Burqa or sexual display?
Ema Corro's article (GLW #761) and the letters about it (Luke Vanni, GLW #763, Margarita Windisch, GLW #764) all contain valid points. We think that, while legislation plays a very effective role in certain arenas (employment, education, finance, etc.), it's on much shakier ground when attempting to control what women wear. In the current political climate, the likely result is only increased resentment and opposition felt by some Muslims towards the West.
We would rather see women themselves, as a group, internationally, deal with this issue by consciousness-raising. But before that can happen in the West, we really do have to clean up our own act. At present, when many Western women still seem to feel the need to present themselves in low-cut tops, short skirts, tight clothing, stilettos, etc. — an alternative hardly likely to encourage a Muslim woman to discard her burqa — the West simply does not have the moral ground.
There are thus two ridiculous extremes: on the one hand, women totally concealing their bodies under a burqa, as if visually obliterating themselves from society, and on the other, women deliberately displaying their bodies in a sexually oriented way to anyone and everyone. Both are degrading.
And it's just not good enough to continually blame capitalism/men/governments, etc. These are all relevant of course, but no revolution was ever made by the rulers; it has to be the underdogs, the exploited, who finally understand what's really happening, and refuse to continue with behaviour that demeans them but favours those in power.
This persistent (perhaps convenient) notion that "it's them who do it to us", which sidesteps any self-criticism — any examination of how women themselves contribute to their own degradation — must be addressed. Currently we're not even at first base because how Western women present themselves is largely not seen as a problem.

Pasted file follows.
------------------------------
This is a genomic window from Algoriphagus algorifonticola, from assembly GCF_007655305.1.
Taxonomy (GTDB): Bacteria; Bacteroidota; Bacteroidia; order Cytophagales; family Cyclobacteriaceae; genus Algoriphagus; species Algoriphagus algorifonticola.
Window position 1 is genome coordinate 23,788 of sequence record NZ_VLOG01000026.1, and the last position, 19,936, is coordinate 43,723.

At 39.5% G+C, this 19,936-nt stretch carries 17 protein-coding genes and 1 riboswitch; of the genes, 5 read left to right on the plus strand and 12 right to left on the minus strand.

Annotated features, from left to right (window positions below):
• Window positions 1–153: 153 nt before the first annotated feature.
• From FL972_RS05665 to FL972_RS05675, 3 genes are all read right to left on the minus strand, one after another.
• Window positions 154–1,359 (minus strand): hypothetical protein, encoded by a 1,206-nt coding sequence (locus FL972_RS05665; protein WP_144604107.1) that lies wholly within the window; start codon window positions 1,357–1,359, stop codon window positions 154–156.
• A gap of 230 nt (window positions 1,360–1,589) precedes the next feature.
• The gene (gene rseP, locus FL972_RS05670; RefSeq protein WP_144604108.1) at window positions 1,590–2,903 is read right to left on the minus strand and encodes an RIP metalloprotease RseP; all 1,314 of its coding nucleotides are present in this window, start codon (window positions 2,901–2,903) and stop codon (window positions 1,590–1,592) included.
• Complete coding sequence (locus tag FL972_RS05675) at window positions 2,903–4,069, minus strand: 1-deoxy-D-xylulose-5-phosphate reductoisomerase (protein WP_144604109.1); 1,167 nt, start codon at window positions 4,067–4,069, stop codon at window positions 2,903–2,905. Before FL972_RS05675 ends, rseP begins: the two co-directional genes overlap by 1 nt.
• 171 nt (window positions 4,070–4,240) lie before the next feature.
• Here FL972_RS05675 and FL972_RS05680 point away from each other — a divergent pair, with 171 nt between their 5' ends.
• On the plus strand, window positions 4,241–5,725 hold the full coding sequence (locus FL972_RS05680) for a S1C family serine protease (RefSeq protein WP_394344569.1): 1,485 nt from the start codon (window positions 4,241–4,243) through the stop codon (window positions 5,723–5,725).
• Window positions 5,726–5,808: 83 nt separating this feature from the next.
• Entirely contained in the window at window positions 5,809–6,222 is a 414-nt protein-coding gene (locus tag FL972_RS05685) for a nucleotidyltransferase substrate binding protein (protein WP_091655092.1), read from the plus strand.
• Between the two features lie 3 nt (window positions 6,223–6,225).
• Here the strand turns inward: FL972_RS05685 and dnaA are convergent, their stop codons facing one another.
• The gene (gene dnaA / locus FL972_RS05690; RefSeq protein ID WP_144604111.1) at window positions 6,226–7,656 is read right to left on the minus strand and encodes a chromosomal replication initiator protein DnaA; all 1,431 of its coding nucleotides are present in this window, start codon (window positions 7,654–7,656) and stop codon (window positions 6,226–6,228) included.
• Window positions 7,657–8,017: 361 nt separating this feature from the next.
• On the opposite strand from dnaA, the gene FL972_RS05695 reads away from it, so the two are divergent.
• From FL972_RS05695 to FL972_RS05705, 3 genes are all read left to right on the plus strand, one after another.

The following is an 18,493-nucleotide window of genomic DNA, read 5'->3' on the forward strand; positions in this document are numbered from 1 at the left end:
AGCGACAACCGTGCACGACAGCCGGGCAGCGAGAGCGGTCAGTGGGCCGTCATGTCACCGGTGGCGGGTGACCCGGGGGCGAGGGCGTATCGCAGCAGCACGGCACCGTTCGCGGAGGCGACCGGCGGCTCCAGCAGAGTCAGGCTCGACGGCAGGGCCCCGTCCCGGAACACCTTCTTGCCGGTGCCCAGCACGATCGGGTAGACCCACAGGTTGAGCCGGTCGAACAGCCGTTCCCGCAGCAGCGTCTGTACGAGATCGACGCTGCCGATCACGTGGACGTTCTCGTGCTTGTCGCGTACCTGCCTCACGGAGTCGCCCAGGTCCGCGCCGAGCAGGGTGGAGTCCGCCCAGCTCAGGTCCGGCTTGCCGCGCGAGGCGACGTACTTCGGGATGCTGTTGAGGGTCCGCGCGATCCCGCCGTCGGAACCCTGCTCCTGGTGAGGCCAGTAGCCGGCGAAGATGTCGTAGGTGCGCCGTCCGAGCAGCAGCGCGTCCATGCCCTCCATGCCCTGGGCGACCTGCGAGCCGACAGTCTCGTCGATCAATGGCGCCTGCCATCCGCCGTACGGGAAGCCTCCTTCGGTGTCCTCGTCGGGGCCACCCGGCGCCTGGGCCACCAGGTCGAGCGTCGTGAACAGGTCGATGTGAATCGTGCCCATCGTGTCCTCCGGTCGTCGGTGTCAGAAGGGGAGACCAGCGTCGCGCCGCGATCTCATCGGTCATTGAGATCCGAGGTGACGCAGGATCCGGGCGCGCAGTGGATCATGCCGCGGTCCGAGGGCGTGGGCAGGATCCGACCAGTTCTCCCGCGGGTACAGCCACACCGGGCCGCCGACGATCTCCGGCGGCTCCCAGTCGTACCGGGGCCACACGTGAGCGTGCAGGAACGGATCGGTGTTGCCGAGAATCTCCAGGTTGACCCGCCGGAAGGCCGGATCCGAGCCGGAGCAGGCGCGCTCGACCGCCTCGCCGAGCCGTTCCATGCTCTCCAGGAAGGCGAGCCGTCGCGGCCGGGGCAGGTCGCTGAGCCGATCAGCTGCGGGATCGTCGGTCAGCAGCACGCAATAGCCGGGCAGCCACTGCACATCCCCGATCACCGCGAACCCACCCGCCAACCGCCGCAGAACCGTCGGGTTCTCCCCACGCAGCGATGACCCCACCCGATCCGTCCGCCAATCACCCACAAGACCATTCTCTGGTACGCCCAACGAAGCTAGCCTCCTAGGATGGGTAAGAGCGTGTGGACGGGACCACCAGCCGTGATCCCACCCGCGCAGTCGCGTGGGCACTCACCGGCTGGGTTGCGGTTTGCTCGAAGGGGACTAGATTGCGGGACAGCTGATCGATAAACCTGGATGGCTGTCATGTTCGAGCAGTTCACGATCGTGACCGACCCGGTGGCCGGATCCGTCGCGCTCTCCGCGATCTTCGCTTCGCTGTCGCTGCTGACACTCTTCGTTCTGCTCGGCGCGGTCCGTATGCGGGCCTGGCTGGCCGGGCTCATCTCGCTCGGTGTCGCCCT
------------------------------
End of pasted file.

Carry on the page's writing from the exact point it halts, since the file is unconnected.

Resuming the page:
Blackheath, NSW & Alison Bird
#letter = I am appalled at the Victorian Government's decision to introduce HECS into TAFEs throughout the state. Adding a HECS-style fee structure to courses will greatly disadvantage people wanting to pursue formal qualifications, thus further reducing the skills shortage of Victoria.
The addition of a HECS-style fee structure will put people in low-income situations off from seeking possible avenues to improve themselves. The decision by the government to remove the already low fees of TAFE students on low incomes and put in place a higher fee structure, which is pitted
against the private sector, does not make sense when we think of the social welfare of lower-income students.
The only benefit is to the business sector which will gain in terms of competition and profit. Many people in our community will become adversely affected as profit takes a first priority. Choice and ability to explore different modes of education, subject context in TAFEs will become almost extinct as profit will weed out subjects that do not bring in big money for the TAFE infrastructure.
How can the basic need to educate all Victorians play second fiddle to profit? We need to say no to this proposal by the Victorian Government to introduce HECS into TAFEs. It will lead to a poorer education system for all Victorians. It will have the opposite effect on already struggling low-income earners to undertake study at TAFE.
@letter auth = Xiaoli Ma